Awarded annually, The Kyoto Prize is Japan's highest private award for global achievement and honors significant contributions to the betterment of society. The focus of this year's award for advanced technology is materials science and engineering.
The Inamori Foundation of Japan cited Dr. Cahn's outstanding contribution to alloy materials engineering by the establishment of spinodal decomposition theory.
John's major contributions to materials science include developing a fundamental theory that describes the behavior of mixtures of different materials and how they tend to separate at the microscale. The theory established an entire branch of materials research and is particularly important to the intelligent design of new alloys.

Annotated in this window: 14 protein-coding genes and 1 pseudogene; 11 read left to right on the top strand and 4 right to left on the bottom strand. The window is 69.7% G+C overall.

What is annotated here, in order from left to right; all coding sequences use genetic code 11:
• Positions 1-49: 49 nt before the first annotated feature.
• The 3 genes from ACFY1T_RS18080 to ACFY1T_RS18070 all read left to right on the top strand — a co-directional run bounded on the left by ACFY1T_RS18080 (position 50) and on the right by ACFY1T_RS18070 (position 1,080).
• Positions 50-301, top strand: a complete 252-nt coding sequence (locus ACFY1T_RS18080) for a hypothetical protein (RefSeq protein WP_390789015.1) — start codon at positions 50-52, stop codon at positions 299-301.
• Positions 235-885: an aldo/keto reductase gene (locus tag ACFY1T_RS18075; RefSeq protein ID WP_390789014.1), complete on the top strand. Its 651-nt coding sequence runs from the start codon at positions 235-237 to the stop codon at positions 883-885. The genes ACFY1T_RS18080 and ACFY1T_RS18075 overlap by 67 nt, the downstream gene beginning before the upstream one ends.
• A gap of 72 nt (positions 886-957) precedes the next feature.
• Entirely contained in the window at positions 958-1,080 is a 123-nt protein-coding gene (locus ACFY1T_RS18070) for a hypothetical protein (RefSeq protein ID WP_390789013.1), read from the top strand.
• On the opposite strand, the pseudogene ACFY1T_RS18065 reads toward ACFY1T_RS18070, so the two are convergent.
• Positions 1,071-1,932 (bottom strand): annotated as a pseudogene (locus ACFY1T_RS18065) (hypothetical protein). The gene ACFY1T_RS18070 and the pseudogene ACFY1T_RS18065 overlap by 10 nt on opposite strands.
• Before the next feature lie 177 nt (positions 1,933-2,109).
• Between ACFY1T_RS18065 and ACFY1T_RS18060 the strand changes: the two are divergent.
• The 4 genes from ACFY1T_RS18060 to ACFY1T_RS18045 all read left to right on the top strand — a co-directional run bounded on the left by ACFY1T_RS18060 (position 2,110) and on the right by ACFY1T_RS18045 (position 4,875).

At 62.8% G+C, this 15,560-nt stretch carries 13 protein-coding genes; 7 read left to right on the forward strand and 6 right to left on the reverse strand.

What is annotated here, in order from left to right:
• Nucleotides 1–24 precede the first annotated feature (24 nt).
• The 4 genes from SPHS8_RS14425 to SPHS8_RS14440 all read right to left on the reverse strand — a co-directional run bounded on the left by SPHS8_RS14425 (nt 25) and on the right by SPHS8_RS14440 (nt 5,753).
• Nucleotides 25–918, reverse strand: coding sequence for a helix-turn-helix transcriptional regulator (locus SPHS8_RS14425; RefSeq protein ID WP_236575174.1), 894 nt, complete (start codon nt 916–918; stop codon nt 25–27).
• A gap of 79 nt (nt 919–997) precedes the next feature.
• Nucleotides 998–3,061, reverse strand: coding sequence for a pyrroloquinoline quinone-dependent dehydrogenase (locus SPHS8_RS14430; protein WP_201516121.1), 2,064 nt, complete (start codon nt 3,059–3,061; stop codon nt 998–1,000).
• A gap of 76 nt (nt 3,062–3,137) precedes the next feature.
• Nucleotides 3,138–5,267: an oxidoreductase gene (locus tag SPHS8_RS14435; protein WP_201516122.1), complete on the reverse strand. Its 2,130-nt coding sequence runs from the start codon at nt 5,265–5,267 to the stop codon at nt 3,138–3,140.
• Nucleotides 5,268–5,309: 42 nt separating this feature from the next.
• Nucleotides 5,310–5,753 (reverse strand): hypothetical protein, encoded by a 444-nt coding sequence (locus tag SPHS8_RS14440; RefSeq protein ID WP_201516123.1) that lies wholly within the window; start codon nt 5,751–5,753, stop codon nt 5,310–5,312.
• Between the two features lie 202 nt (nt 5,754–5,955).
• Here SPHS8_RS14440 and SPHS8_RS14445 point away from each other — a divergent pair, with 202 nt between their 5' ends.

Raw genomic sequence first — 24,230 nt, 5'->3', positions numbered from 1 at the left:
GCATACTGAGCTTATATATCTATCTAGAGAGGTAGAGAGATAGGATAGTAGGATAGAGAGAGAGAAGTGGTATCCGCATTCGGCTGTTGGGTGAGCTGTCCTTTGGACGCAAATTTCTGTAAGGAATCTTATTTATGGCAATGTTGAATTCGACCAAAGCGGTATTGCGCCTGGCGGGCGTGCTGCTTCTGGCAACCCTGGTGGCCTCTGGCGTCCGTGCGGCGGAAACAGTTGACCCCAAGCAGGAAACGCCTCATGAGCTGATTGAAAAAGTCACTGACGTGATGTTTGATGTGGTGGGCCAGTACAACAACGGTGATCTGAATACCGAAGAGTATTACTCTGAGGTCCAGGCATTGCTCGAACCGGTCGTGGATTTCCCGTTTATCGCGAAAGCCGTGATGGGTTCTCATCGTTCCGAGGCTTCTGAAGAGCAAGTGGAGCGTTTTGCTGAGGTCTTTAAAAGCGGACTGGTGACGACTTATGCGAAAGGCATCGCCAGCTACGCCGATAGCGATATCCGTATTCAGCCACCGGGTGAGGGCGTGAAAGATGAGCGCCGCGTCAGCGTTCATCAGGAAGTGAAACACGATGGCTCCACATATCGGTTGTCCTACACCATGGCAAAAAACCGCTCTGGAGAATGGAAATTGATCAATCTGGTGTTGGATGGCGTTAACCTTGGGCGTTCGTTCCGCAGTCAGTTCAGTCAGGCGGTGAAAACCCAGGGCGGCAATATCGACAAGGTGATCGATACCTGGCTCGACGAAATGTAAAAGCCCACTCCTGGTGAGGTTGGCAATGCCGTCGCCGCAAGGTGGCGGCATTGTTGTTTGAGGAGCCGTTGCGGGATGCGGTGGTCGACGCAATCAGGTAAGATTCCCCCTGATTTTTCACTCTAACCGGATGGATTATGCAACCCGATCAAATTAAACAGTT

His work in understanding nature's rules for atomic structure within metals and other materials has had a profound effect on us all. It has enabled faster, more advanced materials design for many of the high-tech products we use every day.
John will receive his prize during a week of ceremonies beginning November 9, 2011, in Kyoto, Japan.